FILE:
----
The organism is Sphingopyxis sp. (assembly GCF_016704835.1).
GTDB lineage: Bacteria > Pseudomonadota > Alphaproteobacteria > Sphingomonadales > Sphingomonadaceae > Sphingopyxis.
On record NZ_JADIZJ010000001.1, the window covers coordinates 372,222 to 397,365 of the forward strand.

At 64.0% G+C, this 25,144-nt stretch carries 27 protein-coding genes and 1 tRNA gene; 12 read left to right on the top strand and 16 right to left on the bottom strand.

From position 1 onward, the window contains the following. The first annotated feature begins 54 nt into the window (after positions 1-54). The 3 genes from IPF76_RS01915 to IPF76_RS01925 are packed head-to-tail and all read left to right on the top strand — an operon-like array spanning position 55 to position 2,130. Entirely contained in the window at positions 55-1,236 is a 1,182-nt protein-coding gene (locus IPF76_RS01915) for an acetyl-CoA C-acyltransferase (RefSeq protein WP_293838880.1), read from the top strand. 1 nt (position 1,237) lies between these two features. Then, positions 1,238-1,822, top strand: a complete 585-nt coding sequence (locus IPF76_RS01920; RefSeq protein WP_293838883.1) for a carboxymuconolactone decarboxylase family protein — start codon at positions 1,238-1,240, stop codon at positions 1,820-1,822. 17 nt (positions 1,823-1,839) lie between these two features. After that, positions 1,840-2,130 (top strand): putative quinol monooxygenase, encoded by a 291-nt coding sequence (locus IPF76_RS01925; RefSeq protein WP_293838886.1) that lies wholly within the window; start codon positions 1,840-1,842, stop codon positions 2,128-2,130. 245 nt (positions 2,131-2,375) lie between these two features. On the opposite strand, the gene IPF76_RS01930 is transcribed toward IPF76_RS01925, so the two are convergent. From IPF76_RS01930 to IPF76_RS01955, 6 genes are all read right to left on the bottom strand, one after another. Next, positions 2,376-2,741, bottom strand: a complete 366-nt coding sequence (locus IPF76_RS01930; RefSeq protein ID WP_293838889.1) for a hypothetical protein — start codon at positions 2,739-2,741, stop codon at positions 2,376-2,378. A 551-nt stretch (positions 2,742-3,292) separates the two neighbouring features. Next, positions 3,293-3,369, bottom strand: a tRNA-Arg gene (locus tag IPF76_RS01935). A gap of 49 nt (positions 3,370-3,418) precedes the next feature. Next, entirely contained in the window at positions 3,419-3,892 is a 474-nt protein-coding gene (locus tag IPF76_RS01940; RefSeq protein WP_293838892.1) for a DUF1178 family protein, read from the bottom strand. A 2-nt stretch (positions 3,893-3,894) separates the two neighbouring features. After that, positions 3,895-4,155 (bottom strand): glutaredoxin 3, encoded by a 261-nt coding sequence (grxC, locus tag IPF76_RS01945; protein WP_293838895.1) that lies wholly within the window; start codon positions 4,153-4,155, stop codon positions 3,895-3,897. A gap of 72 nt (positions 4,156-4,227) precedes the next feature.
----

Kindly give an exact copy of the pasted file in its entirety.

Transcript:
The organism is Sphingopyxis sp. (assembly GCF_016704835.1).
GTDB lineage: Bacteria > Pseudomonadota > Alphaproteobacteria > Sphingomonadales > Sphingomonadaceae > Sphingopyxis.
On record NZ_JADIZJ010000001.1, the window covers coordinates 372,222 to 397,365 of the forward strand.

At 64.0% G+C, this 25,144-nt stretch carries 27 protein-coding genes and 1 tRNA gene; 12 read left to right on the top strand and 16 right to left on the bottom strand.

From position 1 onward, the window contains the following. The first annotated feature begins 54 nt into the window (after positions 1-54). The 3 genes from IPF76_RS01915 to IPF76_RS01925 are packed head-to-tail and all read left to right on the top strand — an operon-like array spanning position 55 to position 2,130. Entirely contained in the window at positions 55-1,236 is a 1,182-nt protein-coding gene (locus IPF76_RS01915) for an acetyl-CoA C-acyltransferase (RefSeq protein WP_293838880.1), read from the top strand. 1 nt (position 1,237) lies between these two features. Then, positions 1,238-1,822, top strand: a complete 585-nt coding sequence (locus IPF76_RS01920; RefSeq protein WP_293838883.1) for a carboxymuconolactone decarboxylase family protein — start codon at positions 1,238-1,240, stop codon at positions 1,820-1,822. 17 nt (positions 1,823-1,839) lie between these two features. After that, positions 1,840-2,130 (top strand): putative quinol monooxygenase, encoded by a 291-nt coding sequence (locus IPF76_RS01925; RefSeq protein WP_293838886.1) that lies wholly within the window; start codon positions 1,840-1,842, stop codon positions 2,128-2,130. 245 nt (positions 2,131-2,375) lie between these two features. On the opposite strand, the gene IPF76_RS01930 is transcribed toward IPF76_RS01925, so the two are convergent. From IPF76_RS01930 to IPF76_RS01955, 6 genes are all read right to left on the bottom strand, one after another. Next, positions 2,376-2,741, bottom strand: a complete 366-nt coding sequence (locus IPF76_RS01930; RefSeq protein ID WP_293838889.1) for a hypothetical protein — start codon at positions 2,739-2,741, stop codon at positions 2,376-2,378. A 551-nt stretch (positions 2,742-3,292) separates the two neighbouring features. Next, positions 3,293-3,369, bottom strand: a tRNA-Arg gene (locus tag IPF76_RS01935). A gap of 49 nt (positions 3,370-3,418) precedes the next feature. Next, entirely contained in the window at positions 3,419-3,892 is a 474-nt protein-coding gene (locus tag IPF76_RS01940; RefSeq protein WP_293838892.1) for a DUF1178 family protein, read from the bottom strand. A 2-nt stretch (positions 3,893-3,894) separates the two neighbouring features. After that, positions 3,895-4,155 (bottom strand): glutaredoxin 3, encoded by a 261-nt coding sequence (grxC, locus tag IPF76_RS01945; protein WP_293838895.1) that lies wholly within the window; start codon positions 4,153-4,155, stop codon positions 3,895-3,897. A gap of 72 nt (positions 4,156-4,227) precedes the next feature.